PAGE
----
With reference now to the figures, FIG. 1 is an exemplary diagram illustrating a data processing system in which the present invention may be implemented. Distributed data processing system 100 may be, for example, a network of computers, such as a local area network (LAN), a wide area network (WAN), the Internet, an Intranet, and the like. The distributed data processing system 100 contains at least one network 102, which is the medium used to provide communications links between various devices and computers connected together within distributed data processing system 100. The network 102 may include permanent connections, such as wire or fiber optic cables, or temporary connections made through telephone connections.
In the depicted example, server 104 is connected to network 102 along with storage unit 106. In addition, clients 108, 110, and 112 also are connected to a network 102, as well as additional servers 114, 116, and 118. These clients 108, 110, and 112 may be, for example, personal computers or network computers. For purposes of this application, a network computer is considered to be any computer coupled to a network which receives a program or other application from another computer coupled to the network. In the depicted example, server 104 may provide data and applications to clients 108-112. Clients 108, 110, and 112 are clients to server 104. Distributed data processing system 100 may include additional servers, clients, shared disk drives, such as disks 106 and 122, and other devices not shown.
In the depicted example, distributed data processing system 100 is an Internet with network 102 representing a worldwide collection of networks and gateways that use the TCP/IP suite of protocols to communicate with one another. At the heart of the Internet is a backbone of high-speed data communication lines between major nodes or host computers, consisting of thousands of commercial, government, educational and other computer systems that route data and messages. of course, distributed data processing system 100 also may be implemented as a number of different types of networks, such as for example, an intranet, a local area network (LAN), or a wide area network (WAN). For example, on a LAN, disk drive 106 may be shared between clients 108, 110, 112, and each of these clients may have booted a different operating system resident on disk 106.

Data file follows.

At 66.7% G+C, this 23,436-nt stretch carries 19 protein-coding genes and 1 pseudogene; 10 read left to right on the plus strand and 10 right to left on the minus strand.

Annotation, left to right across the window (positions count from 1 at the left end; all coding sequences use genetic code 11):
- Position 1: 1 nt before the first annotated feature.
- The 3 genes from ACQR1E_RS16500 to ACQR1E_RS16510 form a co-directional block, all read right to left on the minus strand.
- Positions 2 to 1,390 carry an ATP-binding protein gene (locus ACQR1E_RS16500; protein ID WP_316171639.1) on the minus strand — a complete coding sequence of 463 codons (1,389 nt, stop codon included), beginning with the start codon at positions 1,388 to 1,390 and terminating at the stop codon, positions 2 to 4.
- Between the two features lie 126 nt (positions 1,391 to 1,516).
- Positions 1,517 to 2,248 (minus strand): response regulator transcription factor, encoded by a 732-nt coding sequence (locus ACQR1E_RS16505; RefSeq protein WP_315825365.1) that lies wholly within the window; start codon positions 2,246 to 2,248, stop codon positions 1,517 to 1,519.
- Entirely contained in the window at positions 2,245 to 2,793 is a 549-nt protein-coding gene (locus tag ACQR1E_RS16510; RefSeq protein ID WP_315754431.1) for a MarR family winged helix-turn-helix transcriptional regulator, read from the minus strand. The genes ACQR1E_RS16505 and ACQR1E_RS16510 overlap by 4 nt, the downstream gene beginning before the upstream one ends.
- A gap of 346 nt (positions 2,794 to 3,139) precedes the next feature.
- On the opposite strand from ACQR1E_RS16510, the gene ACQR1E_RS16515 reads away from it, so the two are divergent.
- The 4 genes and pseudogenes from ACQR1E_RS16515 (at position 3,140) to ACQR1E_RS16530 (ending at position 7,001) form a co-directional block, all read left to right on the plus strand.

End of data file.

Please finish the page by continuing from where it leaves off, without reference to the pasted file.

FIG. 1 is intended as an example, and not as an architectural limitation for the present invention. For example, with respect to the present invention, the “computers” may be processors in a single machine with multiple processors provided each processor has it own memory partition. In this case, multiple operating systems could be run simultaneously on the “same machine” provided each operating system is assigned its own processor and its own memory partition.
With reference now to FIG. 2, an exemplary block diagram illustrates a data processing system in which the present invention may be implemented. Data processing system 200 is an example of a computer, such as computer 108 in FIG. 1, in which code or instructions implementing the processes of the present invention may be located. Data processing system 200 employs a peripheral component interconnect (PCI) local bus architecture. Although the depicted example employs a PCI bus, other bus architectures such as Micro Channel and Industry Standard Architecture (ISA) may be used. Processor 202 and main memory 204 are connected to PCI local bus 206 through PCI bridge 208. PCI bridge 208 also may include an integrated memory controller and cache memory for processor 202.
Additional connections to PCI local bus 206 may be made through direct component interconnection or through add-in boards. In the depicted example, local area network (LAN) adapter 210, small computer system interface SCSI host bus adapter 212, and expansion bus interface 214 are connected to PCI local bus 206 by direct component connection. In contrast, audio adapter 216, graphics adapter 218, and audio/video adapter 219 are connected to PCI local bus 206 by add-in boards inserted into expansion slots. Expansion bus interface 214 provides a connection for a keyboard and mouse adapter 220, modem 222, and additional memory 224. SCSI host bus adapter 212 provides a connection for hard disk drive 226, tape drive 228, and CD-ROM drive 230. Typical PCI local bus implementations will support three or four PCI expansion slots or add-in connectors.